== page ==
I keep encountering references lately to bloggers being fired for blogging. First to come to my attention was dooce, fired in 2002. Then I heard of a few others. Still in the news, I think, is a guy at Microsoft who got the axe over posting a photo of a loading dock. Some of these folks are proud of what they did and some of them have offered to take it all back and have been repulsed by the companies that fired them. There’s been some talk of suing, but such suits have not yet occurred, I don’t think.

I do have one friend who "troubled the system" at work with her blogging and they troubled her back, but she hasn’t been fired. She has been cautioned enough not to write any more in her blog whatsoever, though, at least not so far, and that troubles me. Still, we all know how little trouble it is to make a new blog and call it "Dixie Crabgrass" by Skinny Elbert.

I’m no expert in the matter and am merely a little interested. I don’t blog at work, so what do I care? Nonetheless, it’s struck me that there are some of you that I know who should give it some consideration unless you’re wishing that you could get fired. If you Google the phrase fired for blogging there are many useful info sites cited about the topic.

One you might want to glance at is this simple one, Blogger Help : How Not to Get Fired Because of Your Blog.

Much of the advice seems just dull common sense to me, but since so much of it has been avoided by bloggers I know, I have to conclude that, like teenage drivers and drinkers, my blogger friends think they’re “bulletproof” and that surely no one in the modern world is that big a stuffed shirt. I don’t know why they think that, though; I certainly meet about the same percentage of AIC (Assholes In Charge) as I ever did—no one’s changed!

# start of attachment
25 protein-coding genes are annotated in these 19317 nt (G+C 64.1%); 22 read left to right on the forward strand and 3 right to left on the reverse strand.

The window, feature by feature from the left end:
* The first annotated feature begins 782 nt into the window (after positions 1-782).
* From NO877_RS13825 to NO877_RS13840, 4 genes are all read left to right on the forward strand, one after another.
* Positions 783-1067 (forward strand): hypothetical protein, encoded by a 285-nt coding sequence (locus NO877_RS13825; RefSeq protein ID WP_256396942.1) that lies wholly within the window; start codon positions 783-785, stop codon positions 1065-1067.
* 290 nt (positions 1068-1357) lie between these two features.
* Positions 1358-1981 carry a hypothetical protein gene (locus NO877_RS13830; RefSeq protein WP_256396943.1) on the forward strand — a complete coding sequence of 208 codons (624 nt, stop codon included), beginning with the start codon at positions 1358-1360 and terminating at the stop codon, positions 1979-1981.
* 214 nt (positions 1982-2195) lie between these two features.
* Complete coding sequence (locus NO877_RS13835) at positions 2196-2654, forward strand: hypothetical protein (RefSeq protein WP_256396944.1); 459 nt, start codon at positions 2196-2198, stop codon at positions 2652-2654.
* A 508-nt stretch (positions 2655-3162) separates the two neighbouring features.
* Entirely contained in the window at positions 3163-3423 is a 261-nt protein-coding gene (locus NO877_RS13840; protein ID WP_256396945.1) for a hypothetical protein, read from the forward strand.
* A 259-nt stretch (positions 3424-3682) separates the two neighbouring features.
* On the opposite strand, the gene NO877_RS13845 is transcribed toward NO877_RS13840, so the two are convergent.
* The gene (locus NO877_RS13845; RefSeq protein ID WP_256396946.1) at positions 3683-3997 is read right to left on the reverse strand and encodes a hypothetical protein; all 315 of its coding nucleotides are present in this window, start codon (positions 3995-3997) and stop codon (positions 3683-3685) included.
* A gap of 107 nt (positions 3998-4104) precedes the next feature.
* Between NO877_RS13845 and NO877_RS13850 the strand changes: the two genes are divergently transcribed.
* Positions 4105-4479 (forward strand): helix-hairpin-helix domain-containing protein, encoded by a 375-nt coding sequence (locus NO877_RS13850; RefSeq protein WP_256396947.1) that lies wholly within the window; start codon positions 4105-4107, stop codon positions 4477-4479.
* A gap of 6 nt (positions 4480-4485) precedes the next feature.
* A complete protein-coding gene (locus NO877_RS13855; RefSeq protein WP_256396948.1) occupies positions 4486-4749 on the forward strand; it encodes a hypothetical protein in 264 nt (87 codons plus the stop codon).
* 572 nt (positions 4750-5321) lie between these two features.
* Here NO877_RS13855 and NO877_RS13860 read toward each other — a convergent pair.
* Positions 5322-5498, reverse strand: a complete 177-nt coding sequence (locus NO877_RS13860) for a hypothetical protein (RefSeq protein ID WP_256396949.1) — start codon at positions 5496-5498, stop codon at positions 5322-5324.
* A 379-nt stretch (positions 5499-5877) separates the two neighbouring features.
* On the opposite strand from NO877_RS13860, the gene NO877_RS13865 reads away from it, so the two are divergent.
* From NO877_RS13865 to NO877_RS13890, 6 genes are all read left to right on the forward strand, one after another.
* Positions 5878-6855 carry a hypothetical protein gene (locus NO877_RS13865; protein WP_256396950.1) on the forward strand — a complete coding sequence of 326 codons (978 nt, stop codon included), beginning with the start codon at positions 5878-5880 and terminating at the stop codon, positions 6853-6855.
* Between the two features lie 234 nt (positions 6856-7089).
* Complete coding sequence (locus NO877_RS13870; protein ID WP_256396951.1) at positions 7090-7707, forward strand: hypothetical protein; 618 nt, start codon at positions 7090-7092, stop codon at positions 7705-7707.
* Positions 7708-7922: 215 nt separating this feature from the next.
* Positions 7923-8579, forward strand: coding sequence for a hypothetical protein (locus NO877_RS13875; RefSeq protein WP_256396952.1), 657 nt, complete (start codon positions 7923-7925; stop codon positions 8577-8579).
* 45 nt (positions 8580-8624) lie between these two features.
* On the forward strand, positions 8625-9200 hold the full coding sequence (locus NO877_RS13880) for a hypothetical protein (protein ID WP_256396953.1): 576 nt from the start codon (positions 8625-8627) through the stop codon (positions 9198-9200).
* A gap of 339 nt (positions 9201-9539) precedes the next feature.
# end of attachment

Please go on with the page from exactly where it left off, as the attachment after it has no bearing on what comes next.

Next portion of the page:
But I am always finding at least some bloggers to be a little careless. Even those who use pseudonyms and try to avoid revealing where they live sometimes spill the beans to a friend of a friend and suddenly everyone you know Knows. Your coworkers know. Your bosses know. If the greatest harm that comes to you is that you have to give up your blog or start a new one and keep it bowdlerized, that’ll be better than being fired, I guess. But whose fault will all that be—the big cruel world’s or your own for being so na├»ve?

Oh, by the way—I like to think I’m a liberal and still a bit of a libertine, but I’d probably consider firing you if you were working for me and blogging on my time. So why shouldn’t that cutthroat AIC you work for want to dump you for it? He never even liked you like I do! Well, maybe, but like me he might fire you anyway, his heart filled with chagrin.